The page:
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Hi everyone, this is Leo Notenboom with news, commentary and answers to some of the many questions I get at askleo.info.
Last week I discussed Blue Security's going out of business. I got several comments in support of their methods, mostly born out of people's frustration with spam, and that even if unethical, Blue Security had been doing something about it.
So what are the ethical ways to stop spam?
There are two schools of thought.
School one says "educate the masses." That means making sure that everyone us running anti-spyware and anti-virus software, as well as staying up to date with software patches and so on. The goal here is to rob the spammers of one of their most powerful tools: bot nets. Machines that have been compromised and have been turned into spam-sending machines referred to as zombies.
That also means educating people that they should never, EVER, purchase from or respond to spam. That really is the bottom line - if spam didn't work, then there'd be no point in sending it. Sadly, enough people do buy, that it does work.
While educating everyone as mush as is possible is critical, I still believe relying on it as "the solution" is a technique doomed to failure. The education must be continuous as things change, and even the smallest percentage of folks who don't get the message are enough for spam to continue to flourish.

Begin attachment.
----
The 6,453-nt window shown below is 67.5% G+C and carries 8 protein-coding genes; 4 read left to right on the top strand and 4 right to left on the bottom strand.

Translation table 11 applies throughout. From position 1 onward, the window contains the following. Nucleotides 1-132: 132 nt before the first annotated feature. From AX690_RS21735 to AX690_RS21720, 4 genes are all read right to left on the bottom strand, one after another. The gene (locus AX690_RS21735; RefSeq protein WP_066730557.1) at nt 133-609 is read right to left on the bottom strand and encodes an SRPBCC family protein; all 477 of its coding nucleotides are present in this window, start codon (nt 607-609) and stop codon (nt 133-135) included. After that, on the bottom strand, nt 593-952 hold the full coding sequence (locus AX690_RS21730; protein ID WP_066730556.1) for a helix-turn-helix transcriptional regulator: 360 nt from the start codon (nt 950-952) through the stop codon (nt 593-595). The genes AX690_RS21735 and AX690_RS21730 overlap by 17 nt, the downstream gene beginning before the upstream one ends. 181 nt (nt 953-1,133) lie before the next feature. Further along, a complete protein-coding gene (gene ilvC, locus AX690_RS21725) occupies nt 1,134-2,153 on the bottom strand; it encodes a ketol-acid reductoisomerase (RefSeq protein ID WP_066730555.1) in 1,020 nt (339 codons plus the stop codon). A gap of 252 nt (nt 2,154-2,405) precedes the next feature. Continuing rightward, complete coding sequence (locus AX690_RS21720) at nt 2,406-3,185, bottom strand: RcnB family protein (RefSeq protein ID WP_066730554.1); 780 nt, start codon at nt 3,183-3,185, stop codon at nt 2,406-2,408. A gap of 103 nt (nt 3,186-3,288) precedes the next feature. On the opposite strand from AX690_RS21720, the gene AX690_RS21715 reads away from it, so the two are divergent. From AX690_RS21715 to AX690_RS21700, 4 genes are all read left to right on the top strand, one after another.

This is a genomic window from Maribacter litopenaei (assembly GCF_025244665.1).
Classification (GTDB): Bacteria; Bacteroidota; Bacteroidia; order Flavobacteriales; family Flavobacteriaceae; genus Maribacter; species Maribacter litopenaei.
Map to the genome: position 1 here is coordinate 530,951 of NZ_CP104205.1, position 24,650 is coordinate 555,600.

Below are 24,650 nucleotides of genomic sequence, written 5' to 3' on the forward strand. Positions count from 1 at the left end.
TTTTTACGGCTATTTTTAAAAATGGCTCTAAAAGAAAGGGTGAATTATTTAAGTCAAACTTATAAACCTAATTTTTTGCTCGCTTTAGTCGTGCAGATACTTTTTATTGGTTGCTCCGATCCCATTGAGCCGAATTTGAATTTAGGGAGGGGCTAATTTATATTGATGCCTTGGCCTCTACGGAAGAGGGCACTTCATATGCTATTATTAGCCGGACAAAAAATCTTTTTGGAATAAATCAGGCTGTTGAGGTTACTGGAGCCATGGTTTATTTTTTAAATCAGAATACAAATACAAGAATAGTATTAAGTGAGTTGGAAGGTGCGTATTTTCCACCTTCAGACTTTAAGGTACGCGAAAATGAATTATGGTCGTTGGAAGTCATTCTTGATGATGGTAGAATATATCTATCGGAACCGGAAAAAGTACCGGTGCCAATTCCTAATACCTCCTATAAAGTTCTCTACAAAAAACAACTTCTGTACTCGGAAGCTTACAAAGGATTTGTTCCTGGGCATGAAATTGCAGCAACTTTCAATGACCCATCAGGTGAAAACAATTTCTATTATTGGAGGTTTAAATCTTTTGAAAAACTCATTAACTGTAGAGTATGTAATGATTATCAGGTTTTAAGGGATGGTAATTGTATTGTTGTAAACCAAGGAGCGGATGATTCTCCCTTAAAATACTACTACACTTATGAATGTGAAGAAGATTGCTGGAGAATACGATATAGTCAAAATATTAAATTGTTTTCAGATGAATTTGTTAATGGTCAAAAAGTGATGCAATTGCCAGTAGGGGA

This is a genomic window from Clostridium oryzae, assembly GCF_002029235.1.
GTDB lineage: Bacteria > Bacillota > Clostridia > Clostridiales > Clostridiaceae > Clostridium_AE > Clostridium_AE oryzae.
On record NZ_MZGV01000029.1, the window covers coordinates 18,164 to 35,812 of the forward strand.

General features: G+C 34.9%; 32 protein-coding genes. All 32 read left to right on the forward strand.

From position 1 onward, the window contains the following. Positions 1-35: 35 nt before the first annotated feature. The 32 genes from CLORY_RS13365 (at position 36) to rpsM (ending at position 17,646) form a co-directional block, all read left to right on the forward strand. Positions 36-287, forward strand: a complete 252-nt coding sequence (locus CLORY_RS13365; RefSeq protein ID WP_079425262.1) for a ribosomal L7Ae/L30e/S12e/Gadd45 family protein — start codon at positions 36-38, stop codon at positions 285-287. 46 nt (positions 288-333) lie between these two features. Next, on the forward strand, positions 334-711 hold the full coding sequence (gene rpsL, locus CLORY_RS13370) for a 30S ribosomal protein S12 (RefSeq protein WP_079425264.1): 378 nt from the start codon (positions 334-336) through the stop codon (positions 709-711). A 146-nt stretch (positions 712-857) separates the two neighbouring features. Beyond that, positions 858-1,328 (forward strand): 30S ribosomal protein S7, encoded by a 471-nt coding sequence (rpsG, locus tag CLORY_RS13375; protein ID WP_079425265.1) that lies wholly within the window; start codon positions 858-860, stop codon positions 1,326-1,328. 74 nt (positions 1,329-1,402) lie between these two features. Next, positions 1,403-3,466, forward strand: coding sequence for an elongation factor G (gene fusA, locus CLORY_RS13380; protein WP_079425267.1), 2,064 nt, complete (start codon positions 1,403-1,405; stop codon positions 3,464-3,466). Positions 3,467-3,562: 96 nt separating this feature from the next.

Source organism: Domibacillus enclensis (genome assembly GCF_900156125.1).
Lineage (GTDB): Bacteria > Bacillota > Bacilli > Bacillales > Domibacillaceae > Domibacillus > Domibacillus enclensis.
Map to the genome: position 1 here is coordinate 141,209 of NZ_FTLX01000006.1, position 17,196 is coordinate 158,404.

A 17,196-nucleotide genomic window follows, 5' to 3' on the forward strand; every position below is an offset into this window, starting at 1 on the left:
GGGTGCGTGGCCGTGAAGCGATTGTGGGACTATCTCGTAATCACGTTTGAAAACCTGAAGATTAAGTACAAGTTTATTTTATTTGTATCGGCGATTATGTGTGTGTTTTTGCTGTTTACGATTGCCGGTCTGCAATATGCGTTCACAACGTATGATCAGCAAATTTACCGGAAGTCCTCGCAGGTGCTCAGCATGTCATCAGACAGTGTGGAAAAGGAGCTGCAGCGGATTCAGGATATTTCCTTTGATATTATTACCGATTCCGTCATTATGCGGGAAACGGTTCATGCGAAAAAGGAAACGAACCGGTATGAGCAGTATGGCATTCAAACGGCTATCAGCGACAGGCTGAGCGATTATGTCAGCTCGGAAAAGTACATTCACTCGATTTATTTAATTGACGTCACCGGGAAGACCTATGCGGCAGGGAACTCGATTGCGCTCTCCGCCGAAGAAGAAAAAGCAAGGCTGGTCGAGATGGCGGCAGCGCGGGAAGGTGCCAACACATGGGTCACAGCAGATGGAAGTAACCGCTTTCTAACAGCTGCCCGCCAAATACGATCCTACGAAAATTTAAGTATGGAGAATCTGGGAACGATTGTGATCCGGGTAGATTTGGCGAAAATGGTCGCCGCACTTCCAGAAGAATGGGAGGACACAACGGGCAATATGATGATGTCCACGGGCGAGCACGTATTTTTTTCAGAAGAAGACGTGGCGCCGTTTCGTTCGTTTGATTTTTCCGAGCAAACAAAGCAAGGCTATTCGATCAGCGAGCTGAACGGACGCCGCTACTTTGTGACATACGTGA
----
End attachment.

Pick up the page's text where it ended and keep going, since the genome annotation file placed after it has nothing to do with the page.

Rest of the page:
I believe that the answer lies in the technology. I believe that the fundamental tools and techniques used to transmit email across the internet need to be changed and/or modified. That modification? Absolute verification of the sender. It is email's fundamental anonymity and it's ability to be spoofed that allows spam to thrive. If I could, with certainly, say "accept only mail that is guaranteed to be from who it says it is from" 90% of my spam would disappear over night. And with accountability, the other 10% could be either tracked down and silenced, or legitimately opted out of.
There are several solutions out there already that attempt to do this already. Why isn't it working? Lack of widespread adoption and, to put it bluntly, politics. Companies are attempting to use various spam fighting solutions for competitive advantage rather than the betterment of the system as a whole. Company A pushing solution Z doesn't want to accept solution Y being supported by consortium B. Spam solution provide Q would go out of business if there were a single, effective solution, so they're not likely to play along either.
Until the playing field is level, and everyone adopts the same solution, spam will continue.
But as difficult as it sounds, I believe that's still more likely than educating the masses.
I'd love to hear what you think. Visit ask leo dot info, and enter 10327 in the go to article number box. Leave a comment, I read them all.
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